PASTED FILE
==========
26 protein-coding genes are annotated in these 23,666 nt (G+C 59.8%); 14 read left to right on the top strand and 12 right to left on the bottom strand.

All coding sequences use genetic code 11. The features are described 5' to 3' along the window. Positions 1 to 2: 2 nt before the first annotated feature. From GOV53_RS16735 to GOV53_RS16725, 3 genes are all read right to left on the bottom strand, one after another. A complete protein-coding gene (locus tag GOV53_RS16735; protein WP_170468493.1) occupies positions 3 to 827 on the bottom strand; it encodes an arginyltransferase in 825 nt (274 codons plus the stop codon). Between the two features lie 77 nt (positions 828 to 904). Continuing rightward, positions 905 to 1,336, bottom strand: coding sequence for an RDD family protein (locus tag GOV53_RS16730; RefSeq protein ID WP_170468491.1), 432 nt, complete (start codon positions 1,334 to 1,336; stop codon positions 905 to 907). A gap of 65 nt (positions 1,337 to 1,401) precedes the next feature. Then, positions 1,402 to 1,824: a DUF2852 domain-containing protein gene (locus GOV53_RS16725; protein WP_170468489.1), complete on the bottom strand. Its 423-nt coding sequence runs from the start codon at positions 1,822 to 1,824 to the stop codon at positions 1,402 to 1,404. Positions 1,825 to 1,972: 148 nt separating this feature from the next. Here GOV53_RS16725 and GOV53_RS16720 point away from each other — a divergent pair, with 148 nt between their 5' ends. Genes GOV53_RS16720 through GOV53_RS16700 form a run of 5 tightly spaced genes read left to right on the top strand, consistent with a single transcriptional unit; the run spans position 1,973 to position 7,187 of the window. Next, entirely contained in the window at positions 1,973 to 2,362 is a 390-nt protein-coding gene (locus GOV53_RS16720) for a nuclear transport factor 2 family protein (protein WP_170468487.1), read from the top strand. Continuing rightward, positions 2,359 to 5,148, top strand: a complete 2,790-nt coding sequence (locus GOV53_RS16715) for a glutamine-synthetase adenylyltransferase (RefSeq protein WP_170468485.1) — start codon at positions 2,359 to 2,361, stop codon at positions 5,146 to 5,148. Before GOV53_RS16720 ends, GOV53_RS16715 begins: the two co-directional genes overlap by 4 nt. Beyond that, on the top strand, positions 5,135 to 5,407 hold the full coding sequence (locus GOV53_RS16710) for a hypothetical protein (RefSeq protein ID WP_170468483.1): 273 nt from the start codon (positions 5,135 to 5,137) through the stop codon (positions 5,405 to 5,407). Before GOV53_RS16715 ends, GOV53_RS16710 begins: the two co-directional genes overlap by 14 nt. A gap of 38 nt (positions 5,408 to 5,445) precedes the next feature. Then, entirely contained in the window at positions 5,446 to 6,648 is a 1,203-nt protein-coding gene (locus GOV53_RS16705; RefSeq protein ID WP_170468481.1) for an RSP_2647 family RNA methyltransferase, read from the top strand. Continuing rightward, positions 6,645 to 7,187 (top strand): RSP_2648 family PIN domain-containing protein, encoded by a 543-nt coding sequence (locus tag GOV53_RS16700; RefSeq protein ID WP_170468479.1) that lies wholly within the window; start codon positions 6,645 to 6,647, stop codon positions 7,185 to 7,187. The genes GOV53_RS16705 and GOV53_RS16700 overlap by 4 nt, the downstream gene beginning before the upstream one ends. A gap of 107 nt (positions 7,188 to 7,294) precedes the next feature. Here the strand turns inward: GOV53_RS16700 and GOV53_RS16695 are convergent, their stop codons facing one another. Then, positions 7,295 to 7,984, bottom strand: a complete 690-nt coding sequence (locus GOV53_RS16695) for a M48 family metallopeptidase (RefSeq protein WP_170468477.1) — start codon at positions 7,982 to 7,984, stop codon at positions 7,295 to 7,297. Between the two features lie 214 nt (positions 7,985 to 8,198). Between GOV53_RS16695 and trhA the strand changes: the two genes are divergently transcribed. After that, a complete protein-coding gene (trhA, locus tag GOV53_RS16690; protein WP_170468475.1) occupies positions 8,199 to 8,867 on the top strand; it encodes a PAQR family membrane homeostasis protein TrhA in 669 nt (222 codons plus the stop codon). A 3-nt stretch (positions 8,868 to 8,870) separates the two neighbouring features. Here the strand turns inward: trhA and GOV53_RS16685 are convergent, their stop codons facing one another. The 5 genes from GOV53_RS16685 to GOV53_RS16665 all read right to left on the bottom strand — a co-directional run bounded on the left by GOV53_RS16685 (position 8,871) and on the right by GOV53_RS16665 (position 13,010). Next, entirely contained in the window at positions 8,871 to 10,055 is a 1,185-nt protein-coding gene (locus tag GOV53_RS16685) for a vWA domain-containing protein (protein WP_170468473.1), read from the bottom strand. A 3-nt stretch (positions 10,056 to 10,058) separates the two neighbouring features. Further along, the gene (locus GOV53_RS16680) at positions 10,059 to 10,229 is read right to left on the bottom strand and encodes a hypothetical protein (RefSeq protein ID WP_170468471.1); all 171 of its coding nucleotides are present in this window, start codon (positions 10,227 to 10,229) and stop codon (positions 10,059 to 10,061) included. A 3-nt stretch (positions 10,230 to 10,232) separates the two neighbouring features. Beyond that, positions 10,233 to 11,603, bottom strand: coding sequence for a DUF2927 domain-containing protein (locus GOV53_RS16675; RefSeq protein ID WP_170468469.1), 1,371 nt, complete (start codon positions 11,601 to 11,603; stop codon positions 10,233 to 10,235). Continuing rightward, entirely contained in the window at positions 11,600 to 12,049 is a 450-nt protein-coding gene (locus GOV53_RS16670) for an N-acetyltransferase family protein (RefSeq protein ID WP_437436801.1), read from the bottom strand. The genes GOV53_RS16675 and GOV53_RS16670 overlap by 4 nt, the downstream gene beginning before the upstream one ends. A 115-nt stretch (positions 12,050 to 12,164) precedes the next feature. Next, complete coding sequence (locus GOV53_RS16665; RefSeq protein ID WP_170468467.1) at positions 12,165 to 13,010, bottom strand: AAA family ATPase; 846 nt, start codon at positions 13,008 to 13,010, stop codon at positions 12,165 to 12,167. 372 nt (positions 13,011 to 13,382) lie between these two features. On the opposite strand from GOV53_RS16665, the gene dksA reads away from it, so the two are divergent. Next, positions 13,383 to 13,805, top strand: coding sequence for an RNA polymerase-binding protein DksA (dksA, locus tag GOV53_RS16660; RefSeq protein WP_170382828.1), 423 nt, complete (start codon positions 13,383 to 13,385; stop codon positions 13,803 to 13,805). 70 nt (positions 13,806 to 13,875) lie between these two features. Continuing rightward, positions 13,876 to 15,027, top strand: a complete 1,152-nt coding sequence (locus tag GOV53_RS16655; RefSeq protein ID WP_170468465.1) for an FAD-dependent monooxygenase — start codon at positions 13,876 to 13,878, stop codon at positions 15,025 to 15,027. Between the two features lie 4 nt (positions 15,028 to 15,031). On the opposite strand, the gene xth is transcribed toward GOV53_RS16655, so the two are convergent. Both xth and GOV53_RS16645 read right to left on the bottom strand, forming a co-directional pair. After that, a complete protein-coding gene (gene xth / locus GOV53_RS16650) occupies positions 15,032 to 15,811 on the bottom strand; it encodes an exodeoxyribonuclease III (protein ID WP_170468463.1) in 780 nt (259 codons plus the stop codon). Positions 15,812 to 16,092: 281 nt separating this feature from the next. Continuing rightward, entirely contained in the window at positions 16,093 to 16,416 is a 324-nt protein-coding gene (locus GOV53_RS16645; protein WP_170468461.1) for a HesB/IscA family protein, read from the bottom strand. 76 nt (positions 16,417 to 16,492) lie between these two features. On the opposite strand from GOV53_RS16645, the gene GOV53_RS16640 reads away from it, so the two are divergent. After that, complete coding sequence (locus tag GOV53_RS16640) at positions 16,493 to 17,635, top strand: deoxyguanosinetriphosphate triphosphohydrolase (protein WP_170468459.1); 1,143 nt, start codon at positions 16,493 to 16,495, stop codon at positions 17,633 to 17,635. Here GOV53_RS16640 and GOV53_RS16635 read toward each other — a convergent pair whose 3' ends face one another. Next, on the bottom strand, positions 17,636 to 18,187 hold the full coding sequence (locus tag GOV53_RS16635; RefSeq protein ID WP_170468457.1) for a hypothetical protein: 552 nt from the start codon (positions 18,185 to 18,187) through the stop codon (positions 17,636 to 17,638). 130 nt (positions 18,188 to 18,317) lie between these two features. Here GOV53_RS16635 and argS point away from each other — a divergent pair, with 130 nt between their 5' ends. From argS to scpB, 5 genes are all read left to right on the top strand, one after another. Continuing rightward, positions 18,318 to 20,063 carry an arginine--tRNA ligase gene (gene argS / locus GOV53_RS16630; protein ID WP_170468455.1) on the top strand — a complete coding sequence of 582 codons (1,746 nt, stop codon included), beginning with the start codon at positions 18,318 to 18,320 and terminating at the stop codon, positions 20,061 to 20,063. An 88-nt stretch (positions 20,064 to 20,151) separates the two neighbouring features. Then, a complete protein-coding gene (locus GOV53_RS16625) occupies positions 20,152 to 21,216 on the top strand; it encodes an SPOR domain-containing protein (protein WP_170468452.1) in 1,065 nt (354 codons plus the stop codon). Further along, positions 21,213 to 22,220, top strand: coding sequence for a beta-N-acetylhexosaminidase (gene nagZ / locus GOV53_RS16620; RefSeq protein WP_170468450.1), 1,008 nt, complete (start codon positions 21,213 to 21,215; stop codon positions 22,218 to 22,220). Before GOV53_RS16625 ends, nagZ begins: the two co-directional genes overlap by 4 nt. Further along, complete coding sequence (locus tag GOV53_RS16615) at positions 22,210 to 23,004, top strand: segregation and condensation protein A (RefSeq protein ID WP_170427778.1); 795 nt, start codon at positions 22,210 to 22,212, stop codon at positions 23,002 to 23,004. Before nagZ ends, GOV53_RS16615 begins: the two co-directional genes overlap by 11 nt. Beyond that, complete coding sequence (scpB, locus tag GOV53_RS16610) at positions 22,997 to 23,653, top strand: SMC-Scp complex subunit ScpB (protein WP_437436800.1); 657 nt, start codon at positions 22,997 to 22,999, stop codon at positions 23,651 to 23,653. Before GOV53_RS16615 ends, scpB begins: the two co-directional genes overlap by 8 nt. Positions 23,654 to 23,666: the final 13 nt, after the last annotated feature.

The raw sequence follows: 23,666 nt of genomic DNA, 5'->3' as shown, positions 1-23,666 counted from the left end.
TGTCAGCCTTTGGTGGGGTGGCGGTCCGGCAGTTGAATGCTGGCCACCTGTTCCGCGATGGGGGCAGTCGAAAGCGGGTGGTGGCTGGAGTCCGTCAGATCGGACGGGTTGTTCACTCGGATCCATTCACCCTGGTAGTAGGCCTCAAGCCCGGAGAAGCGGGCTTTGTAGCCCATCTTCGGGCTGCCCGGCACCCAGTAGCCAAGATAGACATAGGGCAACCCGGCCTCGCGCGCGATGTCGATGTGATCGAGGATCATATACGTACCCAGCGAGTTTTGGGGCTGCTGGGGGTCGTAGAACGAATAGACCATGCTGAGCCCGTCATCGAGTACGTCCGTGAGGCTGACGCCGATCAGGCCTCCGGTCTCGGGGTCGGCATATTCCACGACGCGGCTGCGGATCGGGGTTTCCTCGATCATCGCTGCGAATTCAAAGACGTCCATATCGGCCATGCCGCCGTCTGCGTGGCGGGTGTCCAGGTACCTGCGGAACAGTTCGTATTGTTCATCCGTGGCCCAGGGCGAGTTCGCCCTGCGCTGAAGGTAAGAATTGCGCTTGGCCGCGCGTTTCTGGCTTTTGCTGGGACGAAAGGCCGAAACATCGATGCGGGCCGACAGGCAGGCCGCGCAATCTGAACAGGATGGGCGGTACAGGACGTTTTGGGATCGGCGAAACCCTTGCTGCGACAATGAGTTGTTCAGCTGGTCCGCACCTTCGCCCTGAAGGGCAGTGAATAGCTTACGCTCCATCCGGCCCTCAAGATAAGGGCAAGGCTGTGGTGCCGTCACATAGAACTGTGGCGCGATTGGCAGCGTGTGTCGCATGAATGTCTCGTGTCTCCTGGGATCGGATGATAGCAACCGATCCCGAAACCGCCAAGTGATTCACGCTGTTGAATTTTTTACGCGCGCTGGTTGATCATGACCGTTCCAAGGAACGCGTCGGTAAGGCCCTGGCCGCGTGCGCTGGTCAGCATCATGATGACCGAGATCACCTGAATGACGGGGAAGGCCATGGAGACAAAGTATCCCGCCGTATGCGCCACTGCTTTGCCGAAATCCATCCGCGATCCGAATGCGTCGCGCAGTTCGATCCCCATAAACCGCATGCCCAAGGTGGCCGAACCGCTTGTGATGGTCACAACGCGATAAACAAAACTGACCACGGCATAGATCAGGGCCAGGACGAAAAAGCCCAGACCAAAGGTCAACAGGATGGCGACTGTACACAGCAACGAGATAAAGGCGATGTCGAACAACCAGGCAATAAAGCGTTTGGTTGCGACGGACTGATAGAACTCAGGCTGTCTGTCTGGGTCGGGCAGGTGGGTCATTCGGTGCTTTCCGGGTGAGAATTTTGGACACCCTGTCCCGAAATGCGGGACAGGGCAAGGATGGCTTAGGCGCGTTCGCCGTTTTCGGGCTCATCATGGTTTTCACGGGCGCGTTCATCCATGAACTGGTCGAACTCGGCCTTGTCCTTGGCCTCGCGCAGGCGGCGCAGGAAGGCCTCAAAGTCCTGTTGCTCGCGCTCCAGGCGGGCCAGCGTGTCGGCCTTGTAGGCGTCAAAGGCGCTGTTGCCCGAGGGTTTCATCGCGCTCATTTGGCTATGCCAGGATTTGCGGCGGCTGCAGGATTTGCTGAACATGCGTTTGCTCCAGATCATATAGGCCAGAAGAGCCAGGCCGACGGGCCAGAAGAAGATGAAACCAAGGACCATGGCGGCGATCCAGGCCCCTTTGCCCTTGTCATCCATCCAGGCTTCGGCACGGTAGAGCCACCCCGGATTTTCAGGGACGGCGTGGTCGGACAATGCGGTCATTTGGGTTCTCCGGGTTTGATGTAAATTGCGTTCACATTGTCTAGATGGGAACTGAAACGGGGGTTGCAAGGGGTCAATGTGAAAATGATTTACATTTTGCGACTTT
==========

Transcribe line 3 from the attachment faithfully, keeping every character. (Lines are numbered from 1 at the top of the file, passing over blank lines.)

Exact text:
The raw sequence follows: 23,666 nt of genomic DNA, 5'->3' as shown, positions 1-23,666 counted from the left end.